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Nat Chem Biol. 2007 Feb;3(2):113-6. Epub 2007 Jan 14.

Two interconverting Fe(IV) intermediates in aliphatic chlorination by the halogenase CytC3.

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Department of Biological Chemistry and Molecular Pharmacology, Harvard Medical School, 240 Longwood Ave., Boston, Massachusetts 02115, USA.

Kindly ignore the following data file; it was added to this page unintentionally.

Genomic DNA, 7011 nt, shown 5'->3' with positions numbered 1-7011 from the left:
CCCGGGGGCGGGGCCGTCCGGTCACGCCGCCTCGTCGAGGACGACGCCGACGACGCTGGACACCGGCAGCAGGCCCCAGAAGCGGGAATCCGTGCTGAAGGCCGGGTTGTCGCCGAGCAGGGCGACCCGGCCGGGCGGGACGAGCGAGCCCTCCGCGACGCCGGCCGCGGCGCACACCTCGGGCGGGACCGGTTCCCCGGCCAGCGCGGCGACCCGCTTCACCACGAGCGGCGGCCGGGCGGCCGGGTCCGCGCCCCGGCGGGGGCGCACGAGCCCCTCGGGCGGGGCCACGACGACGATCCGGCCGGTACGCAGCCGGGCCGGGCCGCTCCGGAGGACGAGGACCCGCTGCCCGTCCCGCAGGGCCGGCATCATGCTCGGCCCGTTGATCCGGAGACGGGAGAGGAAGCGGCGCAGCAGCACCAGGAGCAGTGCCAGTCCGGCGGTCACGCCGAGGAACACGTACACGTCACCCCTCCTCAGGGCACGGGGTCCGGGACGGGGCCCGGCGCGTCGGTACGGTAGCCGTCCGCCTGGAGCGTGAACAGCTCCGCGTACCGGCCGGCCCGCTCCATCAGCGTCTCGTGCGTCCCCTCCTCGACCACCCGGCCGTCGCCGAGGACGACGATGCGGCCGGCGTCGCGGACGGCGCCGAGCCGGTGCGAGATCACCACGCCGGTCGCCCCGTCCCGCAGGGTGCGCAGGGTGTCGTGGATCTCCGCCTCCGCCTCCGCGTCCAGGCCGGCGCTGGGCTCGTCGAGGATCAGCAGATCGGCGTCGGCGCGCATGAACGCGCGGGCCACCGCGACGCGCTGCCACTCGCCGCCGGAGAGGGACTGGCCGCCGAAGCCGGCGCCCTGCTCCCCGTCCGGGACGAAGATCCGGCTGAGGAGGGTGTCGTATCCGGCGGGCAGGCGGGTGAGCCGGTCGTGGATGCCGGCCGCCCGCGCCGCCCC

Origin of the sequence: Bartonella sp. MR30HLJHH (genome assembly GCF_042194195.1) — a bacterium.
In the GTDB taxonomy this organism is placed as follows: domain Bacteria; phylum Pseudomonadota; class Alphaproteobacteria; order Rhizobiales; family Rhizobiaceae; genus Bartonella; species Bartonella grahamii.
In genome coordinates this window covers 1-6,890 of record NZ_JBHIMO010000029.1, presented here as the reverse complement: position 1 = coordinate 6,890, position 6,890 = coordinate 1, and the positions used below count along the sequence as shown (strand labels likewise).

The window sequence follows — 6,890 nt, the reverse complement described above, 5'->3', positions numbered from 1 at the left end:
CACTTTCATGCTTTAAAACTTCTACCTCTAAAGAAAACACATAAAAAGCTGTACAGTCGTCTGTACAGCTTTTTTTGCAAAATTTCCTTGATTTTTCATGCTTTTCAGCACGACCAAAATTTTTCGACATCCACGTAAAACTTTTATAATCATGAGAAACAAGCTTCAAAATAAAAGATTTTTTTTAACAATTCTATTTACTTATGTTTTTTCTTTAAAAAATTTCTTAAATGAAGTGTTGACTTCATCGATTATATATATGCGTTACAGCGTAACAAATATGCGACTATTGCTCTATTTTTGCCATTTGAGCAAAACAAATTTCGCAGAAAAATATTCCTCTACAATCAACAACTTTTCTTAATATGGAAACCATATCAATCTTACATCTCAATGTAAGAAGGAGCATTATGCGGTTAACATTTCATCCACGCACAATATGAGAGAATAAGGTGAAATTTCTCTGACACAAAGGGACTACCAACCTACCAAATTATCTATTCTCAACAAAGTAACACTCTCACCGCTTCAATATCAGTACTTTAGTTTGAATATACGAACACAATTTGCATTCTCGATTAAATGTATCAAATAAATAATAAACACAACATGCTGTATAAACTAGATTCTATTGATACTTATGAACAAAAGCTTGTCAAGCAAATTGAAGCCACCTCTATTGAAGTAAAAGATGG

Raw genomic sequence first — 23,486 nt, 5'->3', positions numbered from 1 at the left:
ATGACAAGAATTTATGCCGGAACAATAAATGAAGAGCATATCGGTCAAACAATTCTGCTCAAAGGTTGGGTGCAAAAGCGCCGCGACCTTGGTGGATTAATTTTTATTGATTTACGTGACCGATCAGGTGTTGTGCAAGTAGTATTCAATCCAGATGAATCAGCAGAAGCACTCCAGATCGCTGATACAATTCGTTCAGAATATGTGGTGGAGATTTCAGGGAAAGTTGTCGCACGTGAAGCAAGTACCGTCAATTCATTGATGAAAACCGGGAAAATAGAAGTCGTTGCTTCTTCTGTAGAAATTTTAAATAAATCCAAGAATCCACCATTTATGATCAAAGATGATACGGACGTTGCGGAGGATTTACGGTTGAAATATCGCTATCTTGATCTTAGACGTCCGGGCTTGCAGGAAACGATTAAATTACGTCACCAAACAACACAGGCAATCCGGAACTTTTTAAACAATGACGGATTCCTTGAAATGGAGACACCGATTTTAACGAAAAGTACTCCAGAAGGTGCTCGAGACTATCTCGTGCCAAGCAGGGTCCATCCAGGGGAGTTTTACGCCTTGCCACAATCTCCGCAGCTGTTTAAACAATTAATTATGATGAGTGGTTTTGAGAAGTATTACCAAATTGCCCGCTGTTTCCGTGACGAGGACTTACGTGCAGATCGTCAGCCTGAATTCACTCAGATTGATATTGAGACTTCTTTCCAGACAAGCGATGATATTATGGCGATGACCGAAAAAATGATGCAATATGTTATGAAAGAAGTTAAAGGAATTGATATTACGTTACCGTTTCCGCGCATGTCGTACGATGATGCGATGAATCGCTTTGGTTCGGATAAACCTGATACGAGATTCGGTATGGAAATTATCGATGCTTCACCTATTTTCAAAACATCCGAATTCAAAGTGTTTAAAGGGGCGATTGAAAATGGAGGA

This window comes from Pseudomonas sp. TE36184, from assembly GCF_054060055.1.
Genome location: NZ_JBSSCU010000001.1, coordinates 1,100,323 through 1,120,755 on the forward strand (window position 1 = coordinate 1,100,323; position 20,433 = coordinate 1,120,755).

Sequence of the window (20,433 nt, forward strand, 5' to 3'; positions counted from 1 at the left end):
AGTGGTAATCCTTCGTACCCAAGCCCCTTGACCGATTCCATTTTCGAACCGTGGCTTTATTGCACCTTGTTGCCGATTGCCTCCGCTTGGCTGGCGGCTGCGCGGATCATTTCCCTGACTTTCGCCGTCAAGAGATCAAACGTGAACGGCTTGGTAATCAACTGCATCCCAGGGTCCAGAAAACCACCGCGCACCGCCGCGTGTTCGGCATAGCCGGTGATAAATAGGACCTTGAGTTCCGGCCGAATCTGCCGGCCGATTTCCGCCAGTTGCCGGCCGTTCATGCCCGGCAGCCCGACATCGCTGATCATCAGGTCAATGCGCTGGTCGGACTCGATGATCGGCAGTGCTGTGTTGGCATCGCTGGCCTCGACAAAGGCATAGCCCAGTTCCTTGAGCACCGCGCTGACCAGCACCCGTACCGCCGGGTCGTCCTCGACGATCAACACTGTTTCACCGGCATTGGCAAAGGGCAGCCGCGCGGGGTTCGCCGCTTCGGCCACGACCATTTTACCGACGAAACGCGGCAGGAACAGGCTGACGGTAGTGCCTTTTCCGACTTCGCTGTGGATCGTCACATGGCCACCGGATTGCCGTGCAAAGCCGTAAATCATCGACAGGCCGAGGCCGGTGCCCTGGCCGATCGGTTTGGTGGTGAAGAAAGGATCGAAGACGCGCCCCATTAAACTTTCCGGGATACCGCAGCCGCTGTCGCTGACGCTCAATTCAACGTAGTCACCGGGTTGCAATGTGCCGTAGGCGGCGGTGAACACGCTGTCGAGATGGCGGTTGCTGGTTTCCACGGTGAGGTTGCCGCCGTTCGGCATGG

Enzymatic incorporation of a halogen atom is a common feature in the biosyntheses of more than 4,500 natural products. Halogenation of unactivated carbon centers in the biosyntheses of several compounds of nonribosomal peptide origin is carried out by a class of mononuclear nonheme iron enzymes that require alpha-ketoglutarate (alphaKG, 1), chloride and oxygen. To investigate the ability of these enzymes to functionalize unactivated methyl groups, we characterized the chlorination of the gamma-methyl substituent of L-2-aminobutyric acid (L-Aba, 2) attached to the carrier protein CytC2 by iron halogenase (CytC3) from soil Streptomyces sp. We identified an intermediate state comprising two high-spin Fe(IV) complexes in rapid equilibrium. At least one of the Fe(IV) complexes abstracts hydrogen from the substrate. The demonstration that chlorination proceeds through an Fe(IV) intermediate that cleaves a C-H bond reveals the mechanistic similarity of aliphatic halogenases to the iron- and alphaKG-dependent hydroxylases.

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